By Mike Colpitts
Cash home sales, which hit record highs as bargain hunting investors plunked down greenbacks to reach feverish levels have declined as the inventory of lower priced foreclosures evaporates in many U.S. regions.
The drop in cash sales follows a steady decline in bank owned properties, despite government slowdowns determining how many homes and other residential properties will be sold-off at a discount in bulk to investment firms. Cash sales dropped to make up only 27% of sales in July, according to the National Association of Realtors.
All cash sales topped out at 30% of sales last September. The spike had been consistently high for more than a year, back to September 2010. But investors have become weary of putting their hard earned money down as full payment for homes after the over-whelming majority lost money at least on paper since making their purchases with declining home values in most areas.
Hedge funds and Wall Street investment firms are making bulk purchases of homes from Fannie Mae at huge discounts in the government’s first efforts to sell-off the surplus of foreclosures to investors through a program orchestrated by the Obama administration’s Federal Housing Finance Agency.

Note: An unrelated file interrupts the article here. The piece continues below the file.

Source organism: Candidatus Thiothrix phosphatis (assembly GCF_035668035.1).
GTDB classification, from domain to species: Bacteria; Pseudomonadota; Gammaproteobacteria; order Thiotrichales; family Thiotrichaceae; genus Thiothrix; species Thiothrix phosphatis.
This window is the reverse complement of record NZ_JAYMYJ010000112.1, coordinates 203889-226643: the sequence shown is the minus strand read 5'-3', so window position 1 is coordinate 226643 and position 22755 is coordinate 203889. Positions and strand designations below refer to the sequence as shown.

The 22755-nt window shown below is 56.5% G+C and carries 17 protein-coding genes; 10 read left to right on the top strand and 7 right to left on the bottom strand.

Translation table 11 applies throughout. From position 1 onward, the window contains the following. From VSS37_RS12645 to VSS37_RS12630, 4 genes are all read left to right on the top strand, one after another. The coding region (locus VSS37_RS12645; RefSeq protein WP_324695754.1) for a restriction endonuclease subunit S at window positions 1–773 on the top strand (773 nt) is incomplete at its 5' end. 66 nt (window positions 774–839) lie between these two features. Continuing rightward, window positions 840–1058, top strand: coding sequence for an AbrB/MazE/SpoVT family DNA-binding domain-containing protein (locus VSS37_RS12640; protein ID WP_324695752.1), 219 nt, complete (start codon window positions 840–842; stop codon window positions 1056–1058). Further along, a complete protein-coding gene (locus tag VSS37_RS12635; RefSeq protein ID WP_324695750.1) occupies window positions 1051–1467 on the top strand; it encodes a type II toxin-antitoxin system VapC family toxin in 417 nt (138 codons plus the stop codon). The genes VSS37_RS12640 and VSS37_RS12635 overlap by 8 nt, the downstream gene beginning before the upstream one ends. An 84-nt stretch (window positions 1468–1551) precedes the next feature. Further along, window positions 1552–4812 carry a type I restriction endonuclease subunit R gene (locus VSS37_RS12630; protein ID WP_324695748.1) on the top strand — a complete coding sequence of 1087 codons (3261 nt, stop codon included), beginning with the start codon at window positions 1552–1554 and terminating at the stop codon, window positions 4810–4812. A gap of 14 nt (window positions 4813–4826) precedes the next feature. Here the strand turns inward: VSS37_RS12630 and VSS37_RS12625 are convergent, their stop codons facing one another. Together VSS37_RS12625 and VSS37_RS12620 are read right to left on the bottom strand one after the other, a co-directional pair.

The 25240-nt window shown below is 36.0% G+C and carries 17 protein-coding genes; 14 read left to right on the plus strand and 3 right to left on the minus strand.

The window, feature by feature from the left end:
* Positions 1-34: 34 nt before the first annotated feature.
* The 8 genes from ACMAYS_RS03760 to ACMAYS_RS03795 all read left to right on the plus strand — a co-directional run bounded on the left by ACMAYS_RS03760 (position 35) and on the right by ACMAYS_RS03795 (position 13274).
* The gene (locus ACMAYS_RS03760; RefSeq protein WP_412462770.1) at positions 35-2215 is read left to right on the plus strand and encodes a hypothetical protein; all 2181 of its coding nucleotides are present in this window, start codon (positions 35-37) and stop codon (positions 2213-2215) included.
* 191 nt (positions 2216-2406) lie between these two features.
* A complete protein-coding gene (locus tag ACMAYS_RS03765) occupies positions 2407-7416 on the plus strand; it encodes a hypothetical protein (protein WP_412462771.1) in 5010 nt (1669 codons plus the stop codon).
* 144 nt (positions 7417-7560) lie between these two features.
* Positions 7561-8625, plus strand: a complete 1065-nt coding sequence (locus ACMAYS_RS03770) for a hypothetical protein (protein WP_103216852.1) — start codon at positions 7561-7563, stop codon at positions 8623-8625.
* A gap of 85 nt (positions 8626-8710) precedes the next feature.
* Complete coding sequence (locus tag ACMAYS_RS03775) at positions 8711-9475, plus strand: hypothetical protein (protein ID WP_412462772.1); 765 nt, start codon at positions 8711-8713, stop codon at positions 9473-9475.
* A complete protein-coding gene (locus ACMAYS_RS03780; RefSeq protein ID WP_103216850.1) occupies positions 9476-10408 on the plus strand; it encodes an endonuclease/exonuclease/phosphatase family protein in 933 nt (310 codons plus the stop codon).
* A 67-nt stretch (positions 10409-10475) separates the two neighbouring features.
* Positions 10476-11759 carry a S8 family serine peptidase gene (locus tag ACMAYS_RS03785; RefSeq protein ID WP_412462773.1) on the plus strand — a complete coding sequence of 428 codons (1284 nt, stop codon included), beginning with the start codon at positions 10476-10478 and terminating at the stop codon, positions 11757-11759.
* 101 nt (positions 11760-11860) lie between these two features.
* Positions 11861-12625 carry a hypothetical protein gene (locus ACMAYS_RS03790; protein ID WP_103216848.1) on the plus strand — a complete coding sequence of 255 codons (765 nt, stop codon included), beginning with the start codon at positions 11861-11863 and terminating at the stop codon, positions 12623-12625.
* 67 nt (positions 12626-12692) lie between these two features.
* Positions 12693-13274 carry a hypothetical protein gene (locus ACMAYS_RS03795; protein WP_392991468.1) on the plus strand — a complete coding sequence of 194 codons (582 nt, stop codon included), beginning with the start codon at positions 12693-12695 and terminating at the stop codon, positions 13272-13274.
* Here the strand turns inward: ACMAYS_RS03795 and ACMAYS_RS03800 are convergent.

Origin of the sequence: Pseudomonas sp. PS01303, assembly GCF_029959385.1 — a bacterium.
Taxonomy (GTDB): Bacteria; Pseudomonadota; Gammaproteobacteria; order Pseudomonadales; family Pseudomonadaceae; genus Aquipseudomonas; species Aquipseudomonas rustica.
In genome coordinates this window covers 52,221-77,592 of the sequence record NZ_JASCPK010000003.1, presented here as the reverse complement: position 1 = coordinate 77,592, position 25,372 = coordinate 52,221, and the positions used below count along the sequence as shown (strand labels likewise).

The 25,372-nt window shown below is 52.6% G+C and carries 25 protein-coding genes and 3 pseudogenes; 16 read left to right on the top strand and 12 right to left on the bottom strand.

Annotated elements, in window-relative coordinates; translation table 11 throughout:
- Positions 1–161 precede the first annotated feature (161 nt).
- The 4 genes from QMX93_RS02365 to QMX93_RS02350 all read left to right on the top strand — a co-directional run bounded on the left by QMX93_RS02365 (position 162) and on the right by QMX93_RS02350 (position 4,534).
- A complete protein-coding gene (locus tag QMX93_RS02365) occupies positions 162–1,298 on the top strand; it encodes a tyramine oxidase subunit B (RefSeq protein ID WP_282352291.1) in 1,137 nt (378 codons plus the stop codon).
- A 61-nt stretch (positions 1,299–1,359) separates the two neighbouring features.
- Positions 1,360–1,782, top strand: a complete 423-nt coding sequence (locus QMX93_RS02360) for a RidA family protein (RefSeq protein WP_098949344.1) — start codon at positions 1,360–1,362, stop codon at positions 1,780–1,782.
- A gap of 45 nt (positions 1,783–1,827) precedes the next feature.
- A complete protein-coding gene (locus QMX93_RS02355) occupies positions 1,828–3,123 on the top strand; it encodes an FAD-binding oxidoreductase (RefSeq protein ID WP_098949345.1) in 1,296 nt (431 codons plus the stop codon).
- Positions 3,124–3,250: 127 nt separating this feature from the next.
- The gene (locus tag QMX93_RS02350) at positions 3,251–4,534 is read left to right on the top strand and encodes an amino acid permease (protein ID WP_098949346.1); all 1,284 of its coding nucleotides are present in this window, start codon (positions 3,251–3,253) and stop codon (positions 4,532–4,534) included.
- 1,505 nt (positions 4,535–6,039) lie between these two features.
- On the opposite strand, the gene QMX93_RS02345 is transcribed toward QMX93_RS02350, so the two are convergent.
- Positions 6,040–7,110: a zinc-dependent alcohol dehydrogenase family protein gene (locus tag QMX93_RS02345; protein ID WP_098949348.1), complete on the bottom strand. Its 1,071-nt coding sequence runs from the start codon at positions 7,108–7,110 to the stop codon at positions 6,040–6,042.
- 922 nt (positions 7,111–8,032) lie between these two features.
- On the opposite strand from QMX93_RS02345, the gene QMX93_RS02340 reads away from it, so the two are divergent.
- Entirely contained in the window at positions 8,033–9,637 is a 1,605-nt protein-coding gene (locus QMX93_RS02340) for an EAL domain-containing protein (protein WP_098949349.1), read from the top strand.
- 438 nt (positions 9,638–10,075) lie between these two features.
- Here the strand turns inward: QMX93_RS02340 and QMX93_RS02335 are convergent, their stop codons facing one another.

Investors account for the largest majority of cash home sales, but only made up 16% of existing purchases during last month, down from 19% in June, NAR said. Fewer investors are able to qualify for mortgages as a result of restrictive mortgage underwriting guidelines.
However, the decline in cash sales may only be a temporary pause as investors wait for another round of foreclosed homes to be listed on the market. There are 1.4-million U.S. homes currently in the foreclosure pipeline, according to CoreLogic.
Existing home sales rose 7.4% in the northeast region of the country during July, despite the decline in cash sales. Home sales of property rose across most regions of the country as prices paid for homes jumped in many areas for the first time in more than six years.